The challenge

Resource extraction, production and consumption come with high CO2e emissions. This applies to products, materials and even water. Consequently, products and resources should be kept in circulation for as long as possible through reuse or recycling.

A transition to a circular economy can provide CO2e reductions extending far beyond single sectors and national borders. By looping resources through reuse and recycling, the CO2e emissions associated with extraction, production and use of ...

Resource extraction, production and consumption come with high CO2e emissions. This applies to products, materials and even water. Consequently, products and resources should be kept in circulation for as long as possible through reuse or recycling.

A transition to a circular economy can provide CO2e reductions extending far beyond single sectors and national borders. By looping resources through reuse and recycling, the CO2e emissions associated with extraction, production and use of resources are reduced.

Some of the challenges when transforming to a circular economy are a lack of competitive, high-quality recycled materials, lack of standards and knowledge about the content and quality of used products and recycled materials. It is essential we alter our consumption patterns and stimulate demand for circular solutions.

Globally, the water sector accounts for 2-4 per cent of the world’s total electricity consumption and this amount will increase as more water is treated throughout the world. Energy-efficient technologies and a focus on CO2e reductions can reduce this number significantly. Direct emissions of methane and nitrous oxides from the water sector, especially related to wastewater treatment, are significant but can be reduced with new technology.

The potential

The overall vision of the climate partnership is for Denmark to be a world leader in circular economy by 2030. Denmark can lead the way to climate neutrality in 2050 and support exports of resource-efficient technology.

The water sector in Denmark has set a goal to become climate and energy neutral by 2030. In the waste sector, the goal is to recycle 90 per cent of all waste by 2030. Within circular economy, the potential for reducing CO2e emissions is great. For Denmark, converting to...

The overall vision of the climate partnership is for Denmark to be a world leader in circular economy by 2030. Denmark can lead the way to climate neutrality in 2050 and support exports of resource-efficient technology.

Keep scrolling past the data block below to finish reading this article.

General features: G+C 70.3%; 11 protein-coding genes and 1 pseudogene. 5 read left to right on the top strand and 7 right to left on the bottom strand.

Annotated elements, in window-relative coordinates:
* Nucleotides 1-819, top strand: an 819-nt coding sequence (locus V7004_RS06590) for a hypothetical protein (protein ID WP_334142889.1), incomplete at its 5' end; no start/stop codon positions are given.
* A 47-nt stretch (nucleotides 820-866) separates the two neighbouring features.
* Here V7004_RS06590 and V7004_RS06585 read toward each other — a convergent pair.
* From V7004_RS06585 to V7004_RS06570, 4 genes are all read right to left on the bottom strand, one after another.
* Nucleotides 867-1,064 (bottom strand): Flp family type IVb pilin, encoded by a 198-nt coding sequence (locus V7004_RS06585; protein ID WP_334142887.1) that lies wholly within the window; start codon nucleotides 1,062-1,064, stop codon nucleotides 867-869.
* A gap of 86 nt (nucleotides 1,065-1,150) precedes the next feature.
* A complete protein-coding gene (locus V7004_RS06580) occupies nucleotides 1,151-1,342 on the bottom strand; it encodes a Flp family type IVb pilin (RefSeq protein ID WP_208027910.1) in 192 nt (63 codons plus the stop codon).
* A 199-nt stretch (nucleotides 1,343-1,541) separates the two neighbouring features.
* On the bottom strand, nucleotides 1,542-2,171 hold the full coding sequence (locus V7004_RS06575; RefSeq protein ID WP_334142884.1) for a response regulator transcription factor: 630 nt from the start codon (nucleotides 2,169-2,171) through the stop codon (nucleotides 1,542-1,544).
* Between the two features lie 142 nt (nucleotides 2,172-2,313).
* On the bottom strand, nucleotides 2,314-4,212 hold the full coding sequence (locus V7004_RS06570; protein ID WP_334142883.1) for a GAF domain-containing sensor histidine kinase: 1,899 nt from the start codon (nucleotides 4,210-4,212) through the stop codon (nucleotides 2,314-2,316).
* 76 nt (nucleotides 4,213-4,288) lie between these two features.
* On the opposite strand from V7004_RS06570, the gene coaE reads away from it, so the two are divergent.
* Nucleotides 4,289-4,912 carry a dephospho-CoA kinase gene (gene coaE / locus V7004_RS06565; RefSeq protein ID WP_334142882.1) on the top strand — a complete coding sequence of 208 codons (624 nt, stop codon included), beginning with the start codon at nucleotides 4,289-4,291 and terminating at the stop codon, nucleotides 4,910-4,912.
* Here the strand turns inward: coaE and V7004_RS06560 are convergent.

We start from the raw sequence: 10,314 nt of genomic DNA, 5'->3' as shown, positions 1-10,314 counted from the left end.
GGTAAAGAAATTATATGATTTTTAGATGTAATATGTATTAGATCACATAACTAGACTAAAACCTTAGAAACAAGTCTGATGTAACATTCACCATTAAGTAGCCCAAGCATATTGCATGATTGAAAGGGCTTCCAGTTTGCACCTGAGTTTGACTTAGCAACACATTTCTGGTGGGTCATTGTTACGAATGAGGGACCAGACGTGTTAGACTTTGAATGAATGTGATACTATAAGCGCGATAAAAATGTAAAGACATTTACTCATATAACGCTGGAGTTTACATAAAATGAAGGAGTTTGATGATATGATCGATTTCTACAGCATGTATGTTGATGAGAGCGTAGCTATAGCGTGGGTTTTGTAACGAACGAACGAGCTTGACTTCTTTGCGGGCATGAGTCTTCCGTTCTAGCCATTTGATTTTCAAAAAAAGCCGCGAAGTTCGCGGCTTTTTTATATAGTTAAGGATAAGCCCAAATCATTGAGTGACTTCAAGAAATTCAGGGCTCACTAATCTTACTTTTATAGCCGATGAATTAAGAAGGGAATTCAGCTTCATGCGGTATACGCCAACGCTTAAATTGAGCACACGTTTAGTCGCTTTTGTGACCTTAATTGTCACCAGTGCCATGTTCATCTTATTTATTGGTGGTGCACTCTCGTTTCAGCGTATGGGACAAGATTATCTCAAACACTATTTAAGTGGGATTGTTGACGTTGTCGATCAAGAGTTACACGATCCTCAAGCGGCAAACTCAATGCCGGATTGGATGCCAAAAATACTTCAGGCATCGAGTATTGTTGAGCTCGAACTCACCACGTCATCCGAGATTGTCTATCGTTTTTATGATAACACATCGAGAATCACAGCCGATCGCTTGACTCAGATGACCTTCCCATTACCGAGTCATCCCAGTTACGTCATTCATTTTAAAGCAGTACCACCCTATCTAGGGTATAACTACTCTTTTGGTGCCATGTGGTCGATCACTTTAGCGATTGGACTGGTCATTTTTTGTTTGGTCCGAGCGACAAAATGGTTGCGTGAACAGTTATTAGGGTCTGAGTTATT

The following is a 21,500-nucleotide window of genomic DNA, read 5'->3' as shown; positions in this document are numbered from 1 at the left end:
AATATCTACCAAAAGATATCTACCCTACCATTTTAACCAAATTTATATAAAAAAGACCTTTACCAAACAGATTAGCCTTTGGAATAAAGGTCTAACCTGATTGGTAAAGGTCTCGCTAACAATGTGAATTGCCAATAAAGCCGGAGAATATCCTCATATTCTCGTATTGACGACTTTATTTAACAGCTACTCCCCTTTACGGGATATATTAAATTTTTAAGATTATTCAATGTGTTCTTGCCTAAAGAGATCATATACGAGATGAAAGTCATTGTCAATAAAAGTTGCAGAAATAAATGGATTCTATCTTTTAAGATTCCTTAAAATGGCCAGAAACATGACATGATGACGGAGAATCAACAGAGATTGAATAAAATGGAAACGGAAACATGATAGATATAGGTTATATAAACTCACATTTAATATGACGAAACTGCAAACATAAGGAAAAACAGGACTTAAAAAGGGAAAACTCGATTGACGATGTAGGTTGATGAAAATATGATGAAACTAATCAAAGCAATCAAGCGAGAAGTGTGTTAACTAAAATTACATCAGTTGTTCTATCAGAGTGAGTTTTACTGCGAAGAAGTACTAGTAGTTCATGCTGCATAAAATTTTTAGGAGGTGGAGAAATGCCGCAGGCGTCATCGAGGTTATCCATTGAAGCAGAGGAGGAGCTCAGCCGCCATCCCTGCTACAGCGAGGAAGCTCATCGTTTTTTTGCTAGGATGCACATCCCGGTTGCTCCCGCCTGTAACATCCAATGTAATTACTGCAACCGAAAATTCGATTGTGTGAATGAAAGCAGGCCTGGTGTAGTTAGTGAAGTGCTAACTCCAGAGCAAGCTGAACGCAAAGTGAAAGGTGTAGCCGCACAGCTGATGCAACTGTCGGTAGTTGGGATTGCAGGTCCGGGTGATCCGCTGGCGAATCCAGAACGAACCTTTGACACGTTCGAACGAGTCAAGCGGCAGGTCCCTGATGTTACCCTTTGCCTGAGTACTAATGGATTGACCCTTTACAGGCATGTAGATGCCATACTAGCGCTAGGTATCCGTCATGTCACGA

The water sector in Denmark has set a goal to become climate and energy neutral by 2030. In the waste sector, the goal is to recycle 90 per cent of all waste by 2030. Within circular economy, the potential for reducing CO2e emissions is great. For Denmark, converting to a circular economy is estimated to result in a reduction of approximately 7-9 million tonnes of CO2e in 2030 globally.

Exports of Danish water technology and knowledge encompass considerable climate potential. If the European water sector was as energy efficient as Denmark’s is today, it would lead to an estimated CO2e reductions of 1.7 million tonnes and extrapolated up to 30 million tonnes globally in 2030. A global energy and climate neutral water sector will result in sizable CO2e reductions worldwide.

Recommendations

01
Circular economy
  • Longer product life and increased reuse: Introduce circular design criteria
    into EU product policy, demand green and circular solutions through public
    procurement and increase access and incentive for repair and use of recycled
    models
  • Increased use of recycled materials: Create an efficient market for recycled
    materials using globally recognised standards for secondary materials. Standards create a level playing field and create confidence amongst users
    and consumers
  • Circular business models: Green Public Procurement should be a driving force for the transition to circular business models and solutions. The focus of
    public procurement should not only be on the acquisition price, but also total
    costs and entire value chains
  • Change to new materials: A shift to bio-based materials and substitution of unwanted chemicals where relevant requires research into and development
    of methods in the field of circular bioeconomy as well as strategies for sustainable use of chemicals
  • Reduced wastage: European and national strategies for waste reduction should present targets, tools and incentives to reduce waste from both households and companies
02
Waste
  • Increased and improved recycling of waste
  • Degassing from landfill
  • CO2e reduction from biogas plants
  • Phase out composting
03
Water
  • Reduction of direct greenhouse gas emissions in the wastewater sector